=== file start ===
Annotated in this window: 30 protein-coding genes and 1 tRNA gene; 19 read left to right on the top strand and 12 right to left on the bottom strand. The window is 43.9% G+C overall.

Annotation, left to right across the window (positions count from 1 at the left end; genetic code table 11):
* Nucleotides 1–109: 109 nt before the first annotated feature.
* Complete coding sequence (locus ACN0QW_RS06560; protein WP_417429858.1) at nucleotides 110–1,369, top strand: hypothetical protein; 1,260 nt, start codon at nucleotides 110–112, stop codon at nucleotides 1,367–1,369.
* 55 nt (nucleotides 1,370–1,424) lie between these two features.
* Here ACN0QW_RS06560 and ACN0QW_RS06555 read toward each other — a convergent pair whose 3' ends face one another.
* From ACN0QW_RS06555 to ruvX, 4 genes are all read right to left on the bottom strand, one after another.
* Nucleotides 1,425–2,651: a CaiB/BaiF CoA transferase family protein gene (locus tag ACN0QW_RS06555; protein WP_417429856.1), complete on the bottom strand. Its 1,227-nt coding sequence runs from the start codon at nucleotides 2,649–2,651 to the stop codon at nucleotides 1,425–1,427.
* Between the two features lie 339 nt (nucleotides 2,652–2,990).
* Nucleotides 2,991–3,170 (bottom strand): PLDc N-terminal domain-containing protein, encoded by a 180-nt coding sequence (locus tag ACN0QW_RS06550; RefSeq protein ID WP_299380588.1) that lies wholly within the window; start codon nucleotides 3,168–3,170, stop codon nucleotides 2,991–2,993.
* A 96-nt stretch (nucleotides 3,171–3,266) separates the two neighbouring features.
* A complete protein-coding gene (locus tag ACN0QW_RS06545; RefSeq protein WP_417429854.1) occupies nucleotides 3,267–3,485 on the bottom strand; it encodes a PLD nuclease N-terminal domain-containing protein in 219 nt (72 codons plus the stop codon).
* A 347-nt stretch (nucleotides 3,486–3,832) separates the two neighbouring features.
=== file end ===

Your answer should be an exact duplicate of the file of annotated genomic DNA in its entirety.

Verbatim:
Annotated in this window: 30 protein-coding genes and 1 tRNA gene; 19 read left to right on the top strand and 12 right to left on the bottom strand. The window is 43.9% G+C overall.

Annotation, left to right across the window (positions count from 1 at the left end; genetic code table 11):
* Nucleotides 1–109: 109 nt before the first annotated feature.
* Complete coding sequence (locus ACN0QW_RS06560; protein WP_417429858.1) at nucleotides 110–1,369, top strand: hypothetical protein; 1,260 nt, start codon at nucleotides 110–112, stop codon at nucleotides 1,367–1,369.
* 55 nt (nucleotides 1,370–1,424) lie between these two features.
* Here ACN0QW_RS06560 and ACN0QW_RS06555 read toward each other — a convergent pair whose 3' ends face one another.
* From ACN0QW_RS06555 to ruvX, 4 genes are all read right to left on the bottom strand, one after another.
* Nucleotides 1,425–2,651: a CaiB/BaiF CoA transferase family protein gene (locus tag ACN0QW_RS06555; protein WP_417429856.1), complete on the bottom strand. Its 1,227-nt coding sequence runs from the start codon at nucleotides 2,649–2,651 to the stop codon at nucleotides 1,425–1,427.
* Between the two features lie 339 nt (nucleotides 2,652–2,990).
* Nucleotides 2,991–3,170 (bottom strand): PLDc N-terminal domain-containing protein, encoded by a 180-nt coding sequence (locus tag ACN0QW_RS06550; RefSeq protein ID WP_299380588.1) that lies wholly within the window; start codon nucleotides 3,168–3,170, stop codon nucleotides 2,991–2,993.
* A 96-nt stretch (nucleotides 3,171–3,266) separates the two neighbouring features.
* A complete protein-coding gene (locus tag ACN0QW_RS06545; RefSeq protein WP_417429854.1) occupies nucleotides 3,267–3,485 on the bottom strand; it encodes a PLD nuclease N-terminal domain-containing protein in 219 nt (72 codons plus the stop codon).
* A 347-nt stretch (nucleotides 3,486–3,832) separates the two neighbouring features.